While TSMC will continue to use immersion lithography for this 7nm node, Samsung recently confirmed it will skip a 7nm immersion node. Instead, GlobalFoundries and Samsung are working on a 7nm process that utilizes Extreme ultraviolet (EUV) lithography.
The companies claim their 7nm EUV node will deliver “the tightest contacted polysilicon pitch (44/48nm) and metallization pitch (36nm) ever reported for FinFETs”. For comparison, the Intel 10nm node, which is expected to hit mass production in 2017, has a reported 56nm gate pitch.
Using EUV, GF and Samsung claim they will deliver “the tightest contacted polysilicon pitch (44/48nm) and metallization pitch (36nm) ever reported for FinFETs,” in an abstract for the International Electron Devices Meeting (IEDM).There is still quite a bit of work to be done to get EUV ready for mass production, but the companies hope the node will be ready for production before the end of 2018. You can read the full piece at EE Times.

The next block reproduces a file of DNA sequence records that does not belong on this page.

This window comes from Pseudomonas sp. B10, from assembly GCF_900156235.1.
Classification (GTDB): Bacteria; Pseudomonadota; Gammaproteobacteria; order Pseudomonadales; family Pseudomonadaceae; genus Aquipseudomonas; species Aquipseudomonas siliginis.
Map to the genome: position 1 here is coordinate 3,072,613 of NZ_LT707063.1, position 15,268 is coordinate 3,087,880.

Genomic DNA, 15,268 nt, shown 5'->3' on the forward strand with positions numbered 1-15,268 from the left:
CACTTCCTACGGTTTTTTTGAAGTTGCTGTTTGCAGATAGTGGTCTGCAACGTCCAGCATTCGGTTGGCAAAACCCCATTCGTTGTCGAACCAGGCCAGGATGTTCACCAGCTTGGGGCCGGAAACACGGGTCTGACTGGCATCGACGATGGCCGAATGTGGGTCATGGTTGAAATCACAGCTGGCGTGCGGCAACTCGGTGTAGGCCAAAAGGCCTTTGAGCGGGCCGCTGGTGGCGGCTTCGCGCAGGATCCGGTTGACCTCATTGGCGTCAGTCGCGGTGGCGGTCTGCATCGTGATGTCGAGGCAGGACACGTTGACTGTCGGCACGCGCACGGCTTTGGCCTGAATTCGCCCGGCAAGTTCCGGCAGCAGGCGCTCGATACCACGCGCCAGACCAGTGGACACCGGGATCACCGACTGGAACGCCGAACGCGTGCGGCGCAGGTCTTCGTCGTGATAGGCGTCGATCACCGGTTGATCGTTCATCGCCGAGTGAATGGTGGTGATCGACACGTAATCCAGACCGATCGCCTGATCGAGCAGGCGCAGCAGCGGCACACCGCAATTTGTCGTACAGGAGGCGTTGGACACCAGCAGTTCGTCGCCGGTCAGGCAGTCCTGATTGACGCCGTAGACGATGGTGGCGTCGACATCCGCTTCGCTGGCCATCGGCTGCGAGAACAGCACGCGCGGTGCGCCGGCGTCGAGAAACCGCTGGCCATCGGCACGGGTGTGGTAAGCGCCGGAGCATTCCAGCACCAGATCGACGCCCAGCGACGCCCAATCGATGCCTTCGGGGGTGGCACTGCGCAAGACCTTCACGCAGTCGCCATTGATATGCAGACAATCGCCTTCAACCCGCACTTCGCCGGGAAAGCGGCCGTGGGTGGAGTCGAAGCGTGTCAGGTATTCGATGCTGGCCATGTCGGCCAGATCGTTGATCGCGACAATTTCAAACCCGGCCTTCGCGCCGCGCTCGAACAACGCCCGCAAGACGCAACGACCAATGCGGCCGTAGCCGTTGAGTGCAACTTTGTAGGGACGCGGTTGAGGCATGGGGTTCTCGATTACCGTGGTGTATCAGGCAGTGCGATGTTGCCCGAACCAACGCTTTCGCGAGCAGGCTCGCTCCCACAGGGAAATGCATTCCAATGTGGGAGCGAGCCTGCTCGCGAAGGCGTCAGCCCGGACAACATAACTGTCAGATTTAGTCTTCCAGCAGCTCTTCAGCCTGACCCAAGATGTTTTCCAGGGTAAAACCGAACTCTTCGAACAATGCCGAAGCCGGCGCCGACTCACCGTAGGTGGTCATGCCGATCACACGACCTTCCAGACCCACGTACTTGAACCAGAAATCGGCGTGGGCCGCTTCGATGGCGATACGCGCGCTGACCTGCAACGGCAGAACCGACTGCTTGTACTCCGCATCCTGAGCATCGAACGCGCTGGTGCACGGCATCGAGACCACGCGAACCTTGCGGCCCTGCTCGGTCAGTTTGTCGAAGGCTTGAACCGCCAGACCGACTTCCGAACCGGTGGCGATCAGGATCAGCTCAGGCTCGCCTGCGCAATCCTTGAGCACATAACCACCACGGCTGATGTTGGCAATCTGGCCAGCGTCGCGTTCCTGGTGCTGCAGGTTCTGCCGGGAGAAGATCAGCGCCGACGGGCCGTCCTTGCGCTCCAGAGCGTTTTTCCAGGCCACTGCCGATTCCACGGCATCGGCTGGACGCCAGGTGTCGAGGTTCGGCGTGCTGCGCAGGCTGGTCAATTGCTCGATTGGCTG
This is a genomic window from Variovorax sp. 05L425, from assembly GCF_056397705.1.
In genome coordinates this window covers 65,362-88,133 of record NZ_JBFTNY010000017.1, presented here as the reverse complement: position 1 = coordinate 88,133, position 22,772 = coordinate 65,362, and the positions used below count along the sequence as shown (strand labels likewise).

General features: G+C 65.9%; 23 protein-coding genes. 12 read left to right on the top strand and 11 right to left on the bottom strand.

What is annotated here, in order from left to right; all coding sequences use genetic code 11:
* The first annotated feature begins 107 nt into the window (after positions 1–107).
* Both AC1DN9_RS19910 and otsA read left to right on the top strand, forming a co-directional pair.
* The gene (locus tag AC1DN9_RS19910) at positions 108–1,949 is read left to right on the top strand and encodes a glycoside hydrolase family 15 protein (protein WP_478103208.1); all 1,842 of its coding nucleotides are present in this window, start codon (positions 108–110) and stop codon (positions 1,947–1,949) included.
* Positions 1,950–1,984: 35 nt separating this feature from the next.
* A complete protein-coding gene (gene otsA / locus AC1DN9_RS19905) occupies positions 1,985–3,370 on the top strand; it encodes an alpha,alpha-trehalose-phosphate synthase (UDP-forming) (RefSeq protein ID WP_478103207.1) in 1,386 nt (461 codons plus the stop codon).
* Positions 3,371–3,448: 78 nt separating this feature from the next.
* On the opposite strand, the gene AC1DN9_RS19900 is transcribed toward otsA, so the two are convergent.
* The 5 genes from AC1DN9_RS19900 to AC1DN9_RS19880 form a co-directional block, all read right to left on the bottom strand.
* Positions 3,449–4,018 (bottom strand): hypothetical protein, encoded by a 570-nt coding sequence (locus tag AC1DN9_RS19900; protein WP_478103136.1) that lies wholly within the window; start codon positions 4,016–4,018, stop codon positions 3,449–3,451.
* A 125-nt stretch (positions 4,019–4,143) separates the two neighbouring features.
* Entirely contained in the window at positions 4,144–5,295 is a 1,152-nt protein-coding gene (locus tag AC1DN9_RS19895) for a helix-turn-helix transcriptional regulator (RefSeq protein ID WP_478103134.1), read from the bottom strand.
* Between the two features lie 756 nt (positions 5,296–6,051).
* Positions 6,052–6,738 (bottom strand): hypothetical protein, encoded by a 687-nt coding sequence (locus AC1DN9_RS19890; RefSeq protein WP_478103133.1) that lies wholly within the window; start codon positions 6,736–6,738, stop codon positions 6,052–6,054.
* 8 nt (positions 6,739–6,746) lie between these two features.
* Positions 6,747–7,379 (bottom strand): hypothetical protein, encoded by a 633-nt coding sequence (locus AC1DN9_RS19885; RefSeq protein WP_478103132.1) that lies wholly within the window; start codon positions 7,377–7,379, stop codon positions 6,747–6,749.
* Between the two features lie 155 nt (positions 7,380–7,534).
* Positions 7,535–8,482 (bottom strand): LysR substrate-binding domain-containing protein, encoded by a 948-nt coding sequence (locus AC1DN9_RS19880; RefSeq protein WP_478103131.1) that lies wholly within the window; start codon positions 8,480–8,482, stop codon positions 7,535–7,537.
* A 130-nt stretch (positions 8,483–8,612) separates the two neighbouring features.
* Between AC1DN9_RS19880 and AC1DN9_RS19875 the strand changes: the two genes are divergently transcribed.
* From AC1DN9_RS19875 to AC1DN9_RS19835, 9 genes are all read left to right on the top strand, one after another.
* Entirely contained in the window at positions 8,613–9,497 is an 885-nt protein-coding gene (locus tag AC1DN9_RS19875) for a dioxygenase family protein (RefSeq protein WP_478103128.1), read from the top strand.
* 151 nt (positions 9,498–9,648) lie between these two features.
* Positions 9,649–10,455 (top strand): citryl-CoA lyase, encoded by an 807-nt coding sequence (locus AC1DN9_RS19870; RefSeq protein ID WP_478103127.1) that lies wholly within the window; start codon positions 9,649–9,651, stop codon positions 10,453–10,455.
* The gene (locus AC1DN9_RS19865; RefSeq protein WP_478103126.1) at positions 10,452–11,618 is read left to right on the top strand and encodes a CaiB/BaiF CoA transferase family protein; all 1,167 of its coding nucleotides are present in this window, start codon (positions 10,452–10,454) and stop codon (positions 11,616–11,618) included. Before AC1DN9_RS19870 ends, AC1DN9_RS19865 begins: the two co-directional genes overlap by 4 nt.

The pitches leapfrog the 56nm gate pitch Intel announced in August for its 10nm process, claiming industry-leading density for the node it aims to have in production next year. Observers have started to suggest both TSMC and Samsung might leapfrog Intel which has slowed the pace of releasing new process technologies as progress in Moore’s law becomes more complex and costly.